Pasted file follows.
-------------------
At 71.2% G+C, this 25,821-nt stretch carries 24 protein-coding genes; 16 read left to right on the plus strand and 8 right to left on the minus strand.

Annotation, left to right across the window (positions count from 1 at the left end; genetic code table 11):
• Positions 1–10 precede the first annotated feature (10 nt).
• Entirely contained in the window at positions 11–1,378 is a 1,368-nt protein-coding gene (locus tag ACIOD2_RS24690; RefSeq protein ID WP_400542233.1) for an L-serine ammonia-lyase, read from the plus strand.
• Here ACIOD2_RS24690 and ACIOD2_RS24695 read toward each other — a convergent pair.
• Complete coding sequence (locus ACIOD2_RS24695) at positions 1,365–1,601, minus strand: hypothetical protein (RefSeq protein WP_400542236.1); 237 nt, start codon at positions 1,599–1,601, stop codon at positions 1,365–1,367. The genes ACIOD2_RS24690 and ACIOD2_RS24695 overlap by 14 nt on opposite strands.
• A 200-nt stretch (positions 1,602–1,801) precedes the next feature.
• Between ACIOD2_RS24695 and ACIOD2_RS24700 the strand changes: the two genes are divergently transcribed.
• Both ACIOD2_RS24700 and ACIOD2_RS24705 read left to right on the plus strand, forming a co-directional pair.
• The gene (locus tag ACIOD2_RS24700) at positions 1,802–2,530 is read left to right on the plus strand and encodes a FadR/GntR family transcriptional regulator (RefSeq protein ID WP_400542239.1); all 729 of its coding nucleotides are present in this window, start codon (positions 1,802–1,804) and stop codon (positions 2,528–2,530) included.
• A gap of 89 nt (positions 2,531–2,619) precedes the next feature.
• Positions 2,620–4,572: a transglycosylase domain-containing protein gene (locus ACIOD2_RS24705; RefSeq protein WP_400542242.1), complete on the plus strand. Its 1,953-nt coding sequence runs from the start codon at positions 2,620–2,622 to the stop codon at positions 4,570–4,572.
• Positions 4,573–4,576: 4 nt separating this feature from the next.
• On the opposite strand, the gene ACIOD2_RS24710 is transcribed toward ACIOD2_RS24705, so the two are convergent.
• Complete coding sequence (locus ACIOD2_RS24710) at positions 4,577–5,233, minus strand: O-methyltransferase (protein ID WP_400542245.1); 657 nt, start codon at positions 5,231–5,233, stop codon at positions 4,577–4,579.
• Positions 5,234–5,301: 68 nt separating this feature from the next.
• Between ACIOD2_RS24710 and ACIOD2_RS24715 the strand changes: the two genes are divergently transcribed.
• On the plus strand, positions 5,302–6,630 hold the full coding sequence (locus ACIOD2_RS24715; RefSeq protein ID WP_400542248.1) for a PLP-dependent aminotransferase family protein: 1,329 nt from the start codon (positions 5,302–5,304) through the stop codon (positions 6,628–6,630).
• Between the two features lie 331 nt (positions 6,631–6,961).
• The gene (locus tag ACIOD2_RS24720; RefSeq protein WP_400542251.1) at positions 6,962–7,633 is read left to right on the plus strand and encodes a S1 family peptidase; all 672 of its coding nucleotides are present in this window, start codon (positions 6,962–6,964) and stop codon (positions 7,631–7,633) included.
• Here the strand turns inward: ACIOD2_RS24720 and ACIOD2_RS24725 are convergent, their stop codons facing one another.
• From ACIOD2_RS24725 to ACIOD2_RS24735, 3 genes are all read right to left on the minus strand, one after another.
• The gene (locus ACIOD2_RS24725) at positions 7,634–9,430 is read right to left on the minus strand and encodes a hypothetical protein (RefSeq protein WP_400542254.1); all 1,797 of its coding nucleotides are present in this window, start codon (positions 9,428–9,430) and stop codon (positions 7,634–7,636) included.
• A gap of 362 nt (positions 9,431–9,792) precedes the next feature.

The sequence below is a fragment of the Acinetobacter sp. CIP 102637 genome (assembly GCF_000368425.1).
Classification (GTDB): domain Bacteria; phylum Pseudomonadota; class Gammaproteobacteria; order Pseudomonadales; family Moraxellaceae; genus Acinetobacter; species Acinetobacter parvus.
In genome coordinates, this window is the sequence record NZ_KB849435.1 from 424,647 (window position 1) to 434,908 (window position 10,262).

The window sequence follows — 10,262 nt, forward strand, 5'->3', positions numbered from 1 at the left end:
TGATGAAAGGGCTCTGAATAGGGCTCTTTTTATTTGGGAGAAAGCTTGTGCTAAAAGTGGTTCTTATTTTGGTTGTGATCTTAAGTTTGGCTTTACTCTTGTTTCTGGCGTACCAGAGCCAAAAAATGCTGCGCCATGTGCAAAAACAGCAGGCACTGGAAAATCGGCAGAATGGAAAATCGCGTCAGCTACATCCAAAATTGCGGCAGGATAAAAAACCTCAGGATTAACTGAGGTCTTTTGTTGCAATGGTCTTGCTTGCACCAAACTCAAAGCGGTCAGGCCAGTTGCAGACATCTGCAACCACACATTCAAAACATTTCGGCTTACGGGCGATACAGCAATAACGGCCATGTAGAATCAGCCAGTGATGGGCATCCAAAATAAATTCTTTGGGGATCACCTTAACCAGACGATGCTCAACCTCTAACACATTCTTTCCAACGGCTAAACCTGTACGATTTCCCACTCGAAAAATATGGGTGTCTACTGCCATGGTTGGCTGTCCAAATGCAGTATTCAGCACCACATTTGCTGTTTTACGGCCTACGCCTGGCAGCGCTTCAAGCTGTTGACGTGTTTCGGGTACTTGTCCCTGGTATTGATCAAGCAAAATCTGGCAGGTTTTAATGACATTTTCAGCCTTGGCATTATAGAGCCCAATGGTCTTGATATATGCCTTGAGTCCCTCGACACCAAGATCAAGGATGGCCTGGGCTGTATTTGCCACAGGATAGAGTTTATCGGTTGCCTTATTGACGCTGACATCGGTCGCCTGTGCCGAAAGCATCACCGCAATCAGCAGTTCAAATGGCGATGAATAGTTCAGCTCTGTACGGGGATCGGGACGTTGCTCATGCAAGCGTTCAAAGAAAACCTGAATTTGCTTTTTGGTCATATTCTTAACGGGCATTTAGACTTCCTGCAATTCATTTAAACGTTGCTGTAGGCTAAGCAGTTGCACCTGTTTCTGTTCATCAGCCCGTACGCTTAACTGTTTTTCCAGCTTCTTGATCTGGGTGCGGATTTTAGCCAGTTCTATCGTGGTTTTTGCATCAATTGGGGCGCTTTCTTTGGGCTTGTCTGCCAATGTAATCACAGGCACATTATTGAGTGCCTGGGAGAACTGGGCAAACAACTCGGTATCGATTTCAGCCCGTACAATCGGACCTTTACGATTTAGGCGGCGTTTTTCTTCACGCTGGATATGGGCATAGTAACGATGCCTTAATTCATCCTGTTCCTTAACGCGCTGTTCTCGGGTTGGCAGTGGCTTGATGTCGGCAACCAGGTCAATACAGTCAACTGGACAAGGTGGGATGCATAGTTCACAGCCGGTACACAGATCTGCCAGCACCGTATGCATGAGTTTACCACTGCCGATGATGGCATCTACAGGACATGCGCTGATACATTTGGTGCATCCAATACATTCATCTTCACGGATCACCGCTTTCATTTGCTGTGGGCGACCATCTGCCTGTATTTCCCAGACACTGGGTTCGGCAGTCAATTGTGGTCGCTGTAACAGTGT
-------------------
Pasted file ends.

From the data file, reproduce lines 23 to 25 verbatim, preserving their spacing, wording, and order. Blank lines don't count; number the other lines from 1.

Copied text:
• The gene (locus ACIOD2_RS24725) at positions 7,634–9,430 is read right to left on the minus strand and encodes a hypothetical protein (RefSeq protein WP_400542254.1); all 1,797 of its coding nucleotides are present in this window, start codon (positions 9,428–9,430) and stop codon (positions 7,634–7,636) included.
• A gap of 362 nt (positions 9,431–9,792) precedes the next feature.

The sequence below is a fragment of the Acinetobacter sp. CIP 102637 genome (assembly GCF_000368425.1).